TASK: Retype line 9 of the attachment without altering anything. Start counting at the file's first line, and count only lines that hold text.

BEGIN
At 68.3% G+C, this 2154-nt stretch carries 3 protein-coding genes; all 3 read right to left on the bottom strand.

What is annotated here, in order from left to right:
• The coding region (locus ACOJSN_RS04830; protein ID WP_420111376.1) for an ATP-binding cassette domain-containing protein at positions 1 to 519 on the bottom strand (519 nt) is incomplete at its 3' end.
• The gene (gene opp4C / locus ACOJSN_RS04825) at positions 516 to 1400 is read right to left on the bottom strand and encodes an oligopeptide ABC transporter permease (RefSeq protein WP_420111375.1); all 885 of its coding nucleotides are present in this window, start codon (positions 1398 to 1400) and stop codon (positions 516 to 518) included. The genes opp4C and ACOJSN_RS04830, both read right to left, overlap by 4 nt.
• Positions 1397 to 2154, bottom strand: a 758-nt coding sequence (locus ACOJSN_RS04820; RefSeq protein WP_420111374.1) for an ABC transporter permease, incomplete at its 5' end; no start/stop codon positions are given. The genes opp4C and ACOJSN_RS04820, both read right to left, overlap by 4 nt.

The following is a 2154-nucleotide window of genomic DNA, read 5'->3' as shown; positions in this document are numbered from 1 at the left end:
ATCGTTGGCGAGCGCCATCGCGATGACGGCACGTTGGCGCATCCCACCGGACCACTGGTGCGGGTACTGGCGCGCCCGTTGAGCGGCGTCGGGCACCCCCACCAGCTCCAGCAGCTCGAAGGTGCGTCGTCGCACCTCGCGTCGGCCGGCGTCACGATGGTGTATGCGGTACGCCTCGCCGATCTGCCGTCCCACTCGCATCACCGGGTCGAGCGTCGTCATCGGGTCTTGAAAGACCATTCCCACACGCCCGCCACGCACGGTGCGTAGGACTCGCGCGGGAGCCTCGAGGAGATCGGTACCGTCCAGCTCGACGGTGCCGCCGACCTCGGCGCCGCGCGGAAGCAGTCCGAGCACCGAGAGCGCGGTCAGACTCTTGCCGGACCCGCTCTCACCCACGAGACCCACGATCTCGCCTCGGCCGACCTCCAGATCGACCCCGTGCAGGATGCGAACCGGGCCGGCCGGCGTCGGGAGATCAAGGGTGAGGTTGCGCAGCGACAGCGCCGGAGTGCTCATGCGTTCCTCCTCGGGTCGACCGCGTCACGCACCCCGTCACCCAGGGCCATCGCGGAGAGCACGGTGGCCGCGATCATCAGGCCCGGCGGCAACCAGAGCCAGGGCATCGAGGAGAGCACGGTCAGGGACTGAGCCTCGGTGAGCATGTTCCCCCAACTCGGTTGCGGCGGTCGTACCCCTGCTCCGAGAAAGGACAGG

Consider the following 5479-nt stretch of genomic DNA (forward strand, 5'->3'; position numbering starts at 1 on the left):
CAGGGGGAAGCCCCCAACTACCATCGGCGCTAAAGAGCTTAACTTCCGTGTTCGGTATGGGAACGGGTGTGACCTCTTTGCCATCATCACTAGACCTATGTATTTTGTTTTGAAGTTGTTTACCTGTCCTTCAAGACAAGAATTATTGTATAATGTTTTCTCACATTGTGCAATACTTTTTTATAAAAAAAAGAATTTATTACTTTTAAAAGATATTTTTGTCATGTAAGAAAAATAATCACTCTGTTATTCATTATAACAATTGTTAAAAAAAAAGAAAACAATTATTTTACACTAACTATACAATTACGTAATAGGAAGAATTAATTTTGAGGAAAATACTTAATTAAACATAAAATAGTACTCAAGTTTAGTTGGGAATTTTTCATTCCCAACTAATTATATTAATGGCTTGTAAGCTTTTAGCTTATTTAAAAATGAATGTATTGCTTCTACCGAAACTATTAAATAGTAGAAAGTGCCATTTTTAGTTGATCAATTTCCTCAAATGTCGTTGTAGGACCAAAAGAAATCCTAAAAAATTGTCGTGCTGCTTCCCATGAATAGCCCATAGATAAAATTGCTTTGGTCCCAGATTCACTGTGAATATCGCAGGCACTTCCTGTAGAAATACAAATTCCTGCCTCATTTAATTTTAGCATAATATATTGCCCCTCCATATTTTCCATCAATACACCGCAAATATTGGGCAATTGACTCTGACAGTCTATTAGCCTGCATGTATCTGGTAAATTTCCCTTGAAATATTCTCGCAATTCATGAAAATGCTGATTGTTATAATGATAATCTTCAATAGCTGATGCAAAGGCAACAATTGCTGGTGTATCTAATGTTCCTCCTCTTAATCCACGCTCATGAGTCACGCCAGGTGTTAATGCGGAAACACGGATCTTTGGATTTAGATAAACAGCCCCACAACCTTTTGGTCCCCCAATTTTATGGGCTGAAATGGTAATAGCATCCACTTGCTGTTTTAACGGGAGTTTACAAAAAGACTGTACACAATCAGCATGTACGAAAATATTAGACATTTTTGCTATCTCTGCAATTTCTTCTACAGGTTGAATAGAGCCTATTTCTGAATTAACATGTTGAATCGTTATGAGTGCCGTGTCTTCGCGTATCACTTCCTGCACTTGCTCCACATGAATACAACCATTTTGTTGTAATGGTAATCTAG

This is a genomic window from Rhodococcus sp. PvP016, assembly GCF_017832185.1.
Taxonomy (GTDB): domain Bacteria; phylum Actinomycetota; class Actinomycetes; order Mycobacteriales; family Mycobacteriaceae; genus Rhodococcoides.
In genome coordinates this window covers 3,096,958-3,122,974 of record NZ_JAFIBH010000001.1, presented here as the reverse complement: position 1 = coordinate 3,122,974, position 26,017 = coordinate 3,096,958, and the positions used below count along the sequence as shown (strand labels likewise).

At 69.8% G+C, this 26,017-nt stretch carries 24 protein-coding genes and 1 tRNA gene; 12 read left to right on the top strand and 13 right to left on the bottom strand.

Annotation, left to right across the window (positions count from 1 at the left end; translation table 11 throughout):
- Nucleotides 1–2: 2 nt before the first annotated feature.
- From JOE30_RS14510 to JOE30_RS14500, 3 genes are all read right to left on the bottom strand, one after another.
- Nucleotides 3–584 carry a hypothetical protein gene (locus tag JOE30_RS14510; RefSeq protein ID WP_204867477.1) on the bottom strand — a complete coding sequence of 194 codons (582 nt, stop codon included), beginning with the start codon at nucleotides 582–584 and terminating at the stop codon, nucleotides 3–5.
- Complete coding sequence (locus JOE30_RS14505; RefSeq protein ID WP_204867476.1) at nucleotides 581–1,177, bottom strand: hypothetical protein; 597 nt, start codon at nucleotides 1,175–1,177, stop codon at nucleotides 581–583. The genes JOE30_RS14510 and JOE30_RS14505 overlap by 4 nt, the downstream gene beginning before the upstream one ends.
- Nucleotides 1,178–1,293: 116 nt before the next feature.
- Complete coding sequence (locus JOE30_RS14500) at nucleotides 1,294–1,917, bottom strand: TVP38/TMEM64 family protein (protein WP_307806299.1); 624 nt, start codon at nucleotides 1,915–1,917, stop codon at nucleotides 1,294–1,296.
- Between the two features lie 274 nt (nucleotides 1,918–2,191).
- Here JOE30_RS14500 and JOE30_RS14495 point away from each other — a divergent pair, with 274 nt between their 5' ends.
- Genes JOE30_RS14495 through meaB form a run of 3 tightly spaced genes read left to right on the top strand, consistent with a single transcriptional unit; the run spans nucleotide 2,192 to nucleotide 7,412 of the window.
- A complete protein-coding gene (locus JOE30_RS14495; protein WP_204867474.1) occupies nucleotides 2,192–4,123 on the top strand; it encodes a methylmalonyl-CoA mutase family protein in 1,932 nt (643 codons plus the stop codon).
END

CAGGGGGAAGCCCCCAACTACCATCGGCGCTAAAGAGCTTAACTTCCGTGTTCGGTATGGGAACGGGTGTGACCTCTTTGCCATCATCACTAGACCTATGTATTTTGTTTTGAAGTTGTTTACCTGTCCTTCAAGACAAGAATTATTGTATAATGTTTTCTCACATTGTGCAATACTTTTTTATAAAAAAAAGAATTTATTACTTTTAAAAGATATTTTTGTCATGTAAGAAAAATAATCACTCTGTTATTCATTATAACAATTGTTAAAAAAAAAGAAAACAATTATTTTACACTAACTATACAATTACGTAATAGGAAGAATTAATTTTGAGGAAAATACTTAATTAAACATAAAATAGTACTCAAGTTTAGTTGGGAATTTTTCATTCCCAACTAATTATATTAATGGCTTGTAAGCTTTTAGCTTATTTAAAAATGAATGTATTGCTTCTACCGAAACTATTAAATAGTAGAAAGTGCCATTTTTAGTTGATCAATTTCCTCAAATGTCGTTGTAGGACCAAAAGAAATCCTAAAAAATTGTCGTGCTGCTTCCCATGAATAGCCCATAGATAAAATTGCTTTGGTCCCAGATTCACTGTGAATATCGCAGGCACTTCCTGTAGAAATACAAATTCCTGCCTCATTTAATTTTAGCATAATATATTGCCCCTCCATATTTTCCATCAATACACCGCAAATATTGGGCAATTGACTCTGACAGTCTATTAGCCTGCATGTATCTGGTAAATTTCCCTTGAAATATTCTCGCAATTCATGAAAATGCTGATTGTTATAATGATAATCTTCAATAGCTGATGCAAAGGCAACAATTGCTGGTGTATCTAATGTTCCTCCTCTTAATCCACGCTCATGAGTCACGCCAGGTGTTAATGCGGAAACACGGATCTTTGGATTTAGATAAACAGCCCCACAACCTTTTGGTCCCCCAATTTTATGGGCTGAAATGGTAATAGCATCCACTTGCTGTTTTAACGGGAGTTTACAAAAAGACTGTACACAATCAGCATGTACGAAAATATTAGACATTTTTGCTATCTCTGCAATTTCTTCTACAGGTTGAATAGAGCCTATTTCTGAATTAACATGTTGAATCGTTATGAGTGCCGTGTCTTCGCGTATCACTTCCTGCACTTGCTCCACATGAATACAACCATTTTGTTGTAATGGTAATCTAG